Maine Hospitals Are Tasked With Figuring Out How To Implement The State's Death With Dignity Law
Maine's new Death with Dignity law went into effect last fall, but some hospitals have delayed participation in the system it created. Now some Maine hospital systems have policies in place that allow physicians and other medical staff to take part.
Maine's Death with Dignity law allows terminally ill patients with six months to live to request life-ending medication. Patients must make both oral and written requests over at least a 15 day time period, be examined by two physicians, and patients must self-administer the medication. The law went into effect in September, but some health systems have chosen to hold off on participating while they develop guidance policies.
This week, Portland-based MaineHealth and MidCoast Hospital in Brunswick say they have each adopted policies that make participation by physicians and other employees voluntary. MidCoast’s Director of Palliative Care, Dr. Carl Demars, says developing the policy — which is expected to be approved by an internal committee next week — wasn't as challenging as figuring out how to implement it.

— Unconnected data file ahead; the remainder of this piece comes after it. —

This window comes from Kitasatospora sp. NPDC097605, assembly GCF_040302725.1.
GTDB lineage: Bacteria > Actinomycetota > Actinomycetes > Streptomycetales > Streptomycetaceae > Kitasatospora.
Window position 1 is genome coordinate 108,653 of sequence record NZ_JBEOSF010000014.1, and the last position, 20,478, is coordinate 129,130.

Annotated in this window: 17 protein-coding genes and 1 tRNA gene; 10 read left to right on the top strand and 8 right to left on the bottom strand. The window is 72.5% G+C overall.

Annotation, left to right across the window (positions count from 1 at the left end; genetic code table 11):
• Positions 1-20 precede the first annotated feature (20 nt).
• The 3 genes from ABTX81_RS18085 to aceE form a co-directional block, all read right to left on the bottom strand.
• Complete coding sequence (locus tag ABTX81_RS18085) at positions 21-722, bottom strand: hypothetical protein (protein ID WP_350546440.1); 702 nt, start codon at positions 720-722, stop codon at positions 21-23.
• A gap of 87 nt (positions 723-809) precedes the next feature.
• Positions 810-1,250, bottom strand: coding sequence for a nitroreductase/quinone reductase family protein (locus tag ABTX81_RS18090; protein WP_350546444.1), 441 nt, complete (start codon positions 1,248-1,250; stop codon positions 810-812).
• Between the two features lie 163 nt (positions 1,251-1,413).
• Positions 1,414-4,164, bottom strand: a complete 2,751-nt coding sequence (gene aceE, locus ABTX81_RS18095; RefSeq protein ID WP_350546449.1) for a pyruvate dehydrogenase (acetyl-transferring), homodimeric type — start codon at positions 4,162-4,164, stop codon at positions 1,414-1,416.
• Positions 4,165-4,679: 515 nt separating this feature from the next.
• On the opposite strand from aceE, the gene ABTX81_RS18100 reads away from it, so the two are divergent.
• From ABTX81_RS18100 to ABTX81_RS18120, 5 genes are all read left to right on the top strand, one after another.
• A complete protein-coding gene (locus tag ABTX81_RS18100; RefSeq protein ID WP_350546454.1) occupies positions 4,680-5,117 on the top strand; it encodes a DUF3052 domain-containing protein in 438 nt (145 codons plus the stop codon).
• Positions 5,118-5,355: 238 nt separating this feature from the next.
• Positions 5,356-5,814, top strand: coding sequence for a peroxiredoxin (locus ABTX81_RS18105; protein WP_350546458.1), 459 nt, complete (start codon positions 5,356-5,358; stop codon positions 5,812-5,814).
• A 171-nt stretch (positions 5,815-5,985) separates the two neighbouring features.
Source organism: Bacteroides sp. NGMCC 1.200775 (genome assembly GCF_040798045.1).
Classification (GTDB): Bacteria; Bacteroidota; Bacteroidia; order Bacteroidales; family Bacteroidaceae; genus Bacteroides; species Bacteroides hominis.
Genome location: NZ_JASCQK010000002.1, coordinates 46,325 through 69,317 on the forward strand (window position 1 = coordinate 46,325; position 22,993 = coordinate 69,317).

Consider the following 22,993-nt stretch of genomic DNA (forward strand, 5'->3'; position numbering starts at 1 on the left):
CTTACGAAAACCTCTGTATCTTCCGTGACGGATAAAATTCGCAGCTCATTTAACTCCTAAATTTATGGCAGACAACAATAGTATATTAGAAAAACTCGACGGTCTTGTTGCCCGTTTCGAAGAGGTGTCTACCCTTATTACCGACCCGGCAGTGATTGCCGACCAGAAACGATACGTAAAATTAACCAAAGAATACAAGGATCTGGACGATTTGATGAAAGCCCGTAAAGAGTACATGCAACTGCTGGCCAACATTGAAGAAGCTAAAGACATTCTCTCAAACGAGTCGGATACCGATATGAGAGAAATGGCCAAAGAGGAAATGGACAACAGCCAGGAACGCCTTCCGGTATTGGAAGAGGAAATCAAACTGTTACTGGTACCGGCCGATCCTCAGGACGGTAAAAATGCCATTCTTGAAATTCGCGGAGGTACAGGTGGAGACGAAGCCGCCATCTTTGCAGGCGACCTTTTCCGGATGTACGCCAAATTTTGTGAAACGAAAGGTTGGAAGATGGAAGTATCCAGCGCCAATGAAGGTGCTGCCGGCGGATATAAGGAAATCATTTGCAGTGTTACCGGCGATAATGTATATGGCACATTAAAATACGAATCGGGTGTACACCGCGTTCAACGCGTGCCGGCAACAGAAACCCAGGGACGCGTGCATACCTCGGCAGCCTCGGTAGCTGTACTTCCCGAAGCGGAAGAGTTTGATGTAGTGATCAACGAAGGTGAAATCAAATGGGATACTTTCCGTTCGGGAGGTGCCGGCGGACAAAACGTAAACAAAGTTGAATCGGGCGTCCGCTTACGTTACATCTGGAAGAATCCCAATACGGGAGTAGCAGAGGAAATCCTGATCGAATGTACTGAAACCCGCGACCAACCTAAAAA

"Being able to provide good quality consultation services and inform our providers about all the requirements of the law, that's the more challenging part,” says Demars. “And probably the most challenging part is obtaining the pharmaceuticals that are used across the country in Death with Dignity medications."
A spokesperson for MaineHealth says a committee of physicians and other leaders in the organization created its guidelines, which are intended to respect the rights of all those involved. Other health care systems, including Bangor-based Northern Light Health, Lewiston-based Central Maine Healthcare and MaineGeneral in Augusta, are still developing policies.
Valerie Lovelace of the advocacy organization Maine Death with Dignity says she appreciates that health organizations are taking the time they need, but she's thrilled that MaineHealth and MidCoast have moved forward.
"I think it's amazing. I think it's exactly what we need in our healthcare system that physicians and providers are recognizing there are ways to support patients that make the most meaning for their final days,” Lovelace says. “And to be willing to support patient decisions with Death with Dignity is, I think, the right thing."
Lovelace says she doesn't know how many people have used the law to end their lives, but says that a handful of patients and providers have contacted her for information. She anticipates that about 60 to 70 people per year will ultimately use the process allowed under new law.
Maine is among eight states and Washington, D.C. that have Death with Dignity statutes.
Originally published 3:46 p.m. January 3, 2020